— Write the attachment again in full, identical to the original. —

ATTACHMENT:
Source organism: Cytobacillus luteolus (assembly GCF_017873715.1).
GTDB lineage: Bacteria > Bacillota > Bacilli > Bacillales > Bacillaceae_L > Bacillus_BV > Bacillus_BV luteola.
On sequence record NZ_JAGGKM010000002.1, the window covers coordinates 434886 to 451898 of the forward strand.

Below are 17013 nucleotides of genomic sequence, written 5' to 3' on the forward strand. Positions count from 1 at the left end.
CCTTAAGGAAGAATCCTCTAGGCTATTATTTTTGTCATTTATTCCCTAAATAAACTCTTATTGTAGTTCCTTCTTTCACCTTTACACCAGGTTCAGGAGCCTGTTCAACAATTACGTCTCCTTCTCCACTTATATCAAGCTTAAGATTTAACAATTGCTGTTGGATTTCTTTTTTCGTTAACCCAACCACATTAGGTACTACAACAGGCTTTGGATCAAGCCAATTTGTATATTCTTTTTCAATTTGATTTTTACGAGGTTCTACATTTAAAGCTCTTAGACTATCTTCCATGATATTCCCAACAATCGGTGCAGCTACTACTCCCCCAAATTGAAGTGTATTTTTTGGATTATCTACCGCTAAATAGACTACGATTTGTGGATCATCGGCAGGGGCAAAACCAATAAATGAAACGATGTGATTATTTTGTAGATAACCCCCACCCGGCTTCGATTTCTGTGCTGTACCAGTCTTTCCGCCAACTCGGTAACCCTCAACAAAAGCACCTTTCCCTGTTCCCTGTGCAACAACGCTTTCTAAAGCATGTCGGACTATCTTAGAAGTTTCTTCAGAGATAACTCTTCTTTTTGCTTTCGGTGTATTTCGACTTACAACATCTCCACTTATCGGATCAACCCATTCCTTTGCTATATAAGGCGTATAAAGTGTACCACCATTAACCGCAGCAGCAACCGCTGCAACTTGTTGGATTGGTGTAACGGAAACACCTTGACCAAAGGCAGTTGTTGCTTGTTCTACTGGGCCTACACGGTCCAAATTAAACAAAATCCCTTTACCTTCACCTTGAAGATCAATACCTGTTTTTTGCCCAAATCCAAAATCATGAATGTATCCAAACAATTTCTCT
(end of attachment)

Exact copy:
Source organism: Cytobacillus luteolus (assembly GCF_017873715.1).
GTDB lineage: Bacteria > Bacillota > Bacilli > Bacillales > Bacillaceae_L > Bacillus_BV > Bacillus_BV luteola.
On sequence record NZ_JAGGKM010000002.1, the window covers coordinates 434886 to 451898 of the forward strand.

Below are 17013 nucleotides of genomic sequence, written 5' to 3' on the forward strand. Positions count from 1 at the left end.
CCTTAAGGAAGAATCCTCTAGGCTATTATTTTTGTCATTTATTCCCTAAATAAACTCTTATTGTAGTTCCTTCTTTCACCTTTACACCAGGTTCAGGAGCCTGTTCAACAATTACGTCTCCTTCTCCACTTATATCAAGCTTAAGATTTAACAATTGCTGTTGGATTTCTTTTTTCGTTAACCCAACCACATTAGGTACTACAACAGGCTTTGGATCAAGCCAATTTGTATATTCTTTTTCAATTTGATTTTTACGAGGTTCTACATTTAAAGCTCTTAGACTATCTTCCATGATATTCCCAACAATCGGTGCAGCTACTACTCCCCCAAATTGAAGTGTATTTTTTGGATTATCTACCGCTAAATAGACTACGATTTGTGGATCATCGGCAGGGGCAAAACCAATAAATGAAACGATGTGATTATTTTGTAGATAACCCCCACCCGGCTTCGATTTCTGTGCTGTACCAGTCTTTCCGCCAACTCGGTAACCCTCAACAAAAGCACCTTTCCCTGTTCCCTGTGCAACAACGCTTTCTAAAGCATGTCGGACTATCTTAGAAGTTTCTTCAGAGATAACTCTTCTTTTTGCTTTCGGTGTATTTCGACTTACAACATCTCCACTTATCGGATCAACCCATTCCTTTGCTATATAAGGCGTATAAAGTGTACCACCATTAACCGCAGCAGCAACCGCTGCAACTTGTTGGATTGGTGTAACGGAAACACCTTGACCAAAGGCAGTTGTTGCTTGTTCTACTGGGCCTACACGGTCCAAATTAAACAAAATCCCTTTACCTTCACCTTGAAGATCAATACCTGTTTTTTGCCCAAATCCAAAATCATGAATGTATCCAAACAATTTCTCT